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An Insider’s Guide to New York Art Week

Art world insider Liddy Berman gives us her tips for the best shows, installations, and events behind the world’s biggest art party.


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As the Armory Show once again descends on New York, bringing a flurry of buying, selling, wonderment, and aggravation—along with plentiful opportunities to sip champagne with the art world’s finest—we enlist a true insider to help map out the best route for conquering New York Art Week.

Since 2009, Liddy Berman has been the director of Eleusis Art Advisory—a consulting firm that specializes in helping private and corporate clients build, maintain, and manage modern and contemporary art collections. Berman’s past experiences include roles at the National Gallery of Art and the Hirshhorn Museum in Washington, DC, and she currently serves on the Steering Committee of the Museum of Modern Art's Junior Associates and the Acquisitions Committee of the Young Collectors' Council at the Guggenheim Museum (among other honors). Recognized for her work spotting the best in emerging artists and contemporary masterpieces, Berman has provided DEPARTURES her exclusive New York Art Week itinerary.

The Armory Show

The Armory Show is by far the top-billed attraction, presenting works from almost 200 galleries from across 31 countries and showcasing some of the best of 20th and 21st-century art. To rub shoulders with the art world glitterati, snag a VIP pass and descend on Preview Day, March 7, to watch prominent collectors snap up key works while dealers deal and museum trustees duke it out for rare pieces.

This year also marks Gagosian’s return to the fair with a never-before-exhibited solo presentation of multi-screen works by Nam June Paik, the father of video art. Other can’t-miss-attractions include Tara Donovan’s show at Pace and her monumental pyramid installation of clear plastic tubing in the center of Pier 94’s Town Square; Hong Kong heavyweight dealer Pearl Lam’s Armory debut; Leslie Hewitt and Pieter Vermeersch at PERROTIN’s crowd-pleasing booth; and Lisson Gallery’s mirrored Anish Kapoor sculpture.

If you missed the Infinity Room, check out rare early Kusama collages at Omar Tiroche. Then, stop and see the iconic Ed Moses “Pulled Wedge” works at Albertz Benda. Treat yourself to a cocktail at Chelsea-favorite Hotel Americano’s pop-up within the fair before grabbing your coat from Pier 92 and taking a look at graffiti artist JR’s large-scale installation, “So Close,” featuring archival photos of Ellis Island juxtaposed against portraits of Syrian refugees, adorning the exterior of Pier 94.

Keep your night going with the official Armory Party at MoMA, featuring BORNS and Washed Out, tickets available at

Independent Art Fair

The week is just beginning, so be sure to head downtown on Thursday, March 8, for the opening of Independent Art Fair’s refreshing mix of young galleries and renowned institutions, all housed in the bright and airy loft-like space of Spring Studios.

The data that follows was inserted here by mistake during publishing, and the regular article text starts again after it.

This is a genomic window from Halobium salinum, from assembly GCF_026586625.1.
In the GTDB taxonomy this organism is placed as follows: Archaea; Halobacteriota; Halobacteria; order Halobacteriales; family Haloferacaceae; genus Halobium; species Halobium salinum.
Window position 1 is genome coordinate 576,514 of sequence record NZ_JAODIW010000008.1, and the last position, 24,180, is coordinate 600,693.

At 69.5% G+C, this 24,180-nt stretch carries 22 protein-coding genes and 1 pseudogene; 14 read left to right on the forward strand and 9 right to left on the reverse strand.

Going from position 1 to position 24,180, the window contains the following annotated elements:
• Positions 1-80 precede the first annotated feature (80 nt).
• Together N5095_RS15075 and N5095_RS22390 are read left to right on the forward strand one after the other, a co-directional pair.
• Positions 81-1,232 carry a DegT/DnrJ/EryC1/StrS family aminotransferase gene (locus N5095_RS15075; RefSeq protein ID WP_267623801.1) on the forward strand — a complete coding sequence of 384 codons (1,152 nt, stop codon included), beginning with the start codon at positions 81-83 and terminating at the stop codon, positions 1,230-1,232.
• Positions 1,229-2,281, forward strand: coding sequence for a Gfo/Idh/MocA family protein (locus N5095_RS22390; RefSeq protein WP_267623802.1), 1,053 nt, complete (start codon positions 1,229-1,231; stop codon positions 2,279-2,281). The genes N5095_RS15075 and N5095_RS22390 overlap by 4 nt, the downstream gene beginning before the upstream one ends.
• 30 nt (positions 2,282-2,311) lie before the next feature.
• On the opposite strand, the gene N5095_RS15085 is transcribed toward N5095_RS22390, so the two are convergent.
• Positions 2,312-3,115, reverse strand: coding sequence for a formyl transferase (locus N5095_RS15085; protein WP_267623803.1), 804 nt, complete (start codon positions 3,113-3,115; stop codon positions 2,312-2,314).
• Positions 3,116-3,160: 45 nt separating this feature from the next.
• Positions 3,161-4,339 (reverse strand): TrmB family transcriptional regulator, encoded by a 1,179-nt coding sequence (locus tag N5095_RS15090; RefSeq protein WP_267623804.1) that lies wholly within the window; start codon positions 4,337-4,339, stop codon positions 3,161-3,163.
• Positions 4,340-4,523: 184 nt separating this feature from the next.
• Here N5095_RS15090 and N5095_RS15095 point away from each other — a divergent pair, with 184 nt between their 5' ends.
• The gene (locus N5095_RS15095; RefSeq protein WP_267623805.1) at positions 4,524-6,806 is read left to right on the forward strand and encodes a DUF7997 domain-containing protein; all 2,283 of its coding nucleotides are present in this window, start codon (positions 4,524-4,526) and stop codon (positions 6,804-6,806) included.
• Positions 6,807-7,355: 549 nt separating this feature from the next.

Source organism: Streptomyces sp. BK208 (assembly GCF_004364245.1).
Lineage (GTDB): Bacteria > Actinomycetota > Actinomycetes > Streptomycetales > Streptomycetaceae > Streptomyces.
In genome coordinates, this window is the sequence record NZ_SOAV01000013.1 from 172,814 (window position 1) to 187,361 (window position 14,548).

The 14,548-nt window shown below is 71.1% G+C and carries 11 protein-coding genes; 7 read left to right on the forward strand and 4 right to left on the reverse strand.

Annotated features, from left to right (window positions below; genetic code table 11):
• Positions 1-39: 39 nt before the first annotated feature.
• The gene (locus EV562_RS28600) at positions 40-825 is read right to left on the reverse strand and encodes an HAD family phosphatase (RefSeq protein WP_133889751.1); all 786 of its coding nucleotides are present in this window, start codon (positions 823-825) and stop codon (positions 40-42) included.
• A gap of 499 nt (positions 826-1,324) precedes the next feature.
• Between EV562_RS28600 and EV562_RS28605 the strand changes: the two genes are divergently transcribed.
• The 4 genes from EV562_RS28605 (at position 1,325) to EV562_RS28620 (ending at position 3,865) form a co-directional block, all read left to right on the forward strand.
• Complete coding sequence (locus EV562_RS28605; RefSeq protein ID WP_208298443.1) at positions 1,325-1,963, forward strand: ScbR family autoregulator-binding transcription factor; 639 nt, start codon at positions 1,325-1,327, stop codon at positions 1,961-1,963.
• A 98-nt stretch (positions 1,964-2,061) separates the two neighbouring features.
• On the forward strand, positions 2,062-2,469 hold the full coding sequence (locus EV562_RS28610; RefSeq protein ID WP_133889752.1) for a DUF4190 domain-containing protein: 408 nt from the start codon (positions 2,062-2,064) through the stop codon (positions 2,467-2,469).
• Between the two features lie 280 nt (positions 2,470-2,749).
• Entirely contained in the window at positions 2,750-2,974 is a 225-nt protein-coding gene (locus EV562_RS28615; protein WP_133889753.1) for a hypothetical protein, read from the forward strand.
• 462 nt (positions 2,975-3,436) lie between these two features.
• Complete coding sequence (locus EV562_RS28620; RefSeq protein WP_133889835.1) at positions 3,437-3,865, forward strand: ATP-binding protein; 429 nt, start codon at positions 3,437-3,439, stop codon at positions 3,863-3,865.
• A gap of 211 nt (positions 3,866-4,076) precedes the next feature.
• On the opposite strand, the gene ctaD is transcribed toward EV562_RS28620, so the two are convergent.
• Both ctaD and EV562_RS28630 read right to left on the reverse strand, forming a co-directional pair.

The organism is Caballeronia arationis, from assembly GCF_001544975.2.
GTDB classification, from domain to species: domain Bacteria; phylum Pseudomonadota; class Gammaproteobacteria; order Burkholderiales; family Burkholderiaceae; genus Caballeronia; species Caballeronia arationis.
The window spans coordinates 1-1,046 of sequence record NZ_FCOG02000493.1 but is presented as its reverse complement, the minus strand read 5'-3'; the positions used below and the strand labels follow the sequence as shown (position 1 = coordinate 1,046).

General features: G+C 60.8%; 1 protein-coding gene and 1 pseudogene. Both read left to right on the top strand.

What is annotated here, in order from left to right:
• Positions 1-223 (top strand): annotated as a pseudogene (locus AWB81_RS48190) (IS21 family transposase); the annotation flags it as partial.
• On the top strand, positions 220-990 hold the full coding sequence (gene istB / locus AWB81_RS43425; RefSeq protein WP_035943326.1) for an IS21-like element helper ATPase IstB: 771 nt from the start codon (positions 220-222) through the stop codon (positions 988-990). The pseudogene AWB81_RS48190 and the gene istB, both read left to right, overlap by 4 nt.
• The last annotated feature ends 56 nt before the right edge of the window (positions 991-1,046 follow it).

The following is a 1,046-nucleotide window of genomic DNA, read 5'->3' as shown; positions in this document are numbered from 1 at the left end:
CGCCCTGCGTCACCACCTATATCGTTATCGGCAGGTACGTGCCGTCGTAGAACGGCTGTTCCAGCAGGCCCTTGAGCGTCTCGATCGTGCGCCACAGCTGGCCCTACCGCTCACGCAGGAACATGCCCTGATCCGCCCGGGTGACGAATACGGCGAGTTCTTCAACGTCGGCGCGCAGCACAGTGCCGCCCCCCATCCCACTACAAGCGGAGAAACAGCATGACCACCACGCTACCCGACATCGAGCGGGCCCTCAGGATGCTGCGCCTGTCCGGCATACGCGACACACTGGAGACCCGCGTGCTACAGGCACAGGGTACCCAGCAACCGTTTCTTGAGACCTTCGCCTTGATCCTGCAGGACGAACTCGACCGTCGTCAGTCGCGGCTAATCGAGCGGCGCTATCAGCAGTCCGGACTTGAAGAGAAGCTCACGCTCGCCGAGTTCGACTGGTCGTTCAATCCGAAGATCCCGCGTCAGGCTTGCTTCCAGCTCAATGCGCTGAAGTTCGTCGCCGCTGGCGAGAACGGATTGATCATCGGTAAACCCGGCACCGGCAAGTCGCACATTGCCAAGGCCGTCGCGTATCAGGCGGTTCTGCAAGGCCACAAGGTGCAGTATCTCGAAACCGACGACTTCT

Take in the whimsy and winking cleverness of Hans-Peter Feldmann’s show at first-time exhibitor 303 Gallery’s booth; read the writing on the wall at Cheim & Read’s Jack Pierson presentation, or celebrate the elevation of everyday objects to elegant sculptures in Tony Feher’s micro-retrospective at Sikkema Jenkins & Co.’s space.

While you’re in Tribeca, swing crosstown to see the New Museum’s Triennial, check out Lower East Side gallery shows at Nicelle Beauchene Gallery, Salon 94, Sperone Westwater, and Bureau, or head uptown to view the Zoe Leonard and Grant Wood exhibitions at the Whitney.

The ADAA’s “The Art Show”

Take a spin as a high society habitué at this fair, which welcomes its guests in the Park Avenue Armory’s wood-paneled period rooms and soaring Drill Hall, tempting them with blue-chip art from the last two centuries through today. Whether you’re there to buy or simply to admire, you’ll enjoy the revelry of the art-fair-meets-elegant-party atmosphere. Don’t miss the new suite of Lynda Benglis’ “Sparkle Plenty” sculptures at Cheim & Read’s booth, Lehmann Maupin’s presentation of Catherine Opie’s dreamy photographs, and Tomas Saraceno’s floating sculptures and interactive installations at Tanya Bonakdar.

Don’t Forget You’re in an Art World Capital

Let New York’s museums’ most captivating exhibitions revive you from art fair fatigue. For the art lover in a hurry, check out Yinka Shonibare’s new commission for the Public Art Fund, a 23-foot high wind sculpture in turquoise, red, and orange, which will grace Fifth Avenue’s Doris C. Freedman Plaza starting March 7. Or, combine an evening stroll with a viewing of the hundreds of suspended white-sphere lights of Erwin Redl’s Whiteout at Madison Square Park.

For the luxury lover, art historian, or viewer seeking a non-Western perspective, take yourself to the Met and be dazzled by the Golden Kingdoms show, featuring masterpieces of art, jewelry, and luxury created by the Incas and Aztecs, and the mysterious Central American and Mexican cultures that predated them. Then, let yourself be swept away by modern masterpieces at the Met Breuer while viewing Leon Golub and Anselm Kiefer’s expansive shows. Finish by allowing Danh Vo take your breath away at his celebrated Guggenheim exhibition, which incorporates stunning chandeliers from the 1973 signing of the Paris Peace Accords.

Whether you make it to one event or the whole shebang, Armory Week offers a plethora of artistic riches. So see what you can (and what you want), and leave with new ideas and inspirations. That and the satisfaction of time well spent among challenging and beautiful works of art.


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